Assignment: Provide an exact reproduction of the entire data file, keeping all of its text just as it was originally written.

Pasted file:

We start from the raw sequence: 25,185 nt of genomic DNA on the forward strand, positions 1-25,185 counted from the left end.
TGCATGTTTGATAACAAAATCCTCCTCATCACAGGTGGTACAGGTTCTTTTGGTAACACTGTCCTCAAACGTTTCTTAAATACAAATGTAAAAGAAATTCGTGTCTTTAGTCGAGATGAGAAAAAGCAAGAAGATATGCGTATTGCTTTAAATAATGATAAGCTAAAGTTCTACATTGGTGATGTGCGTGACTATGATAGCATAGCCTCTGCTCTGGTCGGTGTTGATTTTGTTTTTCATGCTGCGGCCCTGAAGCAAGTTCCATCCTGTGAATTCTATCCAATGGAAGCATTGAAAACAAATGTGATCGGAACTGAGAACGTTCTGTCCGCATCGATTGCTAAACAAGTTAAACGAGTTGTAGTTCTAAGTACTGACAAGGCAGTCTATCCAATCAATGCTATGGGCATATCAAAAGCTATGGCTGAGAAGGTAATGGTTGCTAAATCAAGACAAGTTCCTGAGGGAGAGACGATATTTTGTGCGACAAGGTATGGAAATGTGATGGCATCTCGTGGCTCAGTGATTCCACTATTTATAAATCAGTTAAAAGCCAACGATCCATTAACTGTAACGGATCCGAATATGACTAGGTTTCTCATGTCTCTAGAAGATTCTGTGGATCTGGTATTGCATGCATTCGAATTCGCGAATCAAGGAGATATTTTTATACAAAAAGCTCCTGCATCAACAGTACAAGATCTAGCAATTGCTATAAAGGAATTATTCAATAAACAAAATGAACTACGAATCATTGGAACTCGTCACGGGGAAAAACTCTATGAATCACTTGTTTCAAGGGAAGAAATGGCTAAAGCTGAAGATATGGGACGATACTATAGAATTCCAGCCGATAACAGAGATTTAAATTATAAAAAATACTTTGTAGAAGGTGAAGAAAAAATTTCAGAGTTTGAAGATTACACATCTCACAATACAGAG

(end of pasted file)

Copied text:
We start from the raw sequence: 25,185 nt of genomic DNA on the forward strand, positions 1-25,185 counted from the left end.
TGCATGTTTGATAACAAAATCCTCCTCATCACAGGTGGTACAGGTTCTTTTGGTAACACTGTCCTCAAACGTTTCTTAAATACAAATGTAAAAGAAATTCGTGTCTTTAGTCGAGATGAGAAAAAGCAAGAAGATATGCGTATTGCTTTAAATAATGATAAGCTAAAGTTCTACATTGGTGATGTGCGTGACTATGATAGCATAGCCTCTGCTCTGGTCGGTGTTGATTTTGTTTTTCATGCTGCGGCCCTGAAGCAAGTTCCATCCTGTGAATTCTATCCAATGGAAGCATTGAAAACAAATGTGATCGGAACTGAGAACGTTCTGTCCGCATCGATTGCTAAACAAGTTAAACGAGTTGTAGTTCTAAGTACTGACAAGGCAGTCTATCCAATCAATGCTATGGGCATATCAAAAGCTATGGCTGAGAAGGTAATGGTTGCTAAATCAAGACAAGTTCCTGAGGGAGAGACGATATTTTGTGCGACAAGGTATGGAAATGTGATGGCATCTCGTGGCTCAGTGATTCCACTATTTATAAATCAGTTAAAAGCCAACGATCCATTAACTGTAACGGATCCGAATATGACTAGGTTTCTCATGTCTCTAGAAGATTCTGTGGATCTGGTATTGCATGCATTCGAATTCGCGAATCAAGGAGATATTTTTATACAAAAAGCTCCTGCATCAACAGTACAAGATCTAGCAATTGCTATAAAGGAATTATTCAATAAACAAAATGAACTACGAATCATTGGAACTCGTCACGGGGAAAAACTCTATGAATCACTTGTTTCAAGGGAAGAAATGGCTAAAGCTGAAGATATGGGACGATACTATAGAATTCCAGCCGATAACAGAGATTTAAATTATAAAAAATACTTTGTAGAAGGTGAAGAAAAAATTTCAGAGTTTGAAGATTACACATCTCACAATACAGAG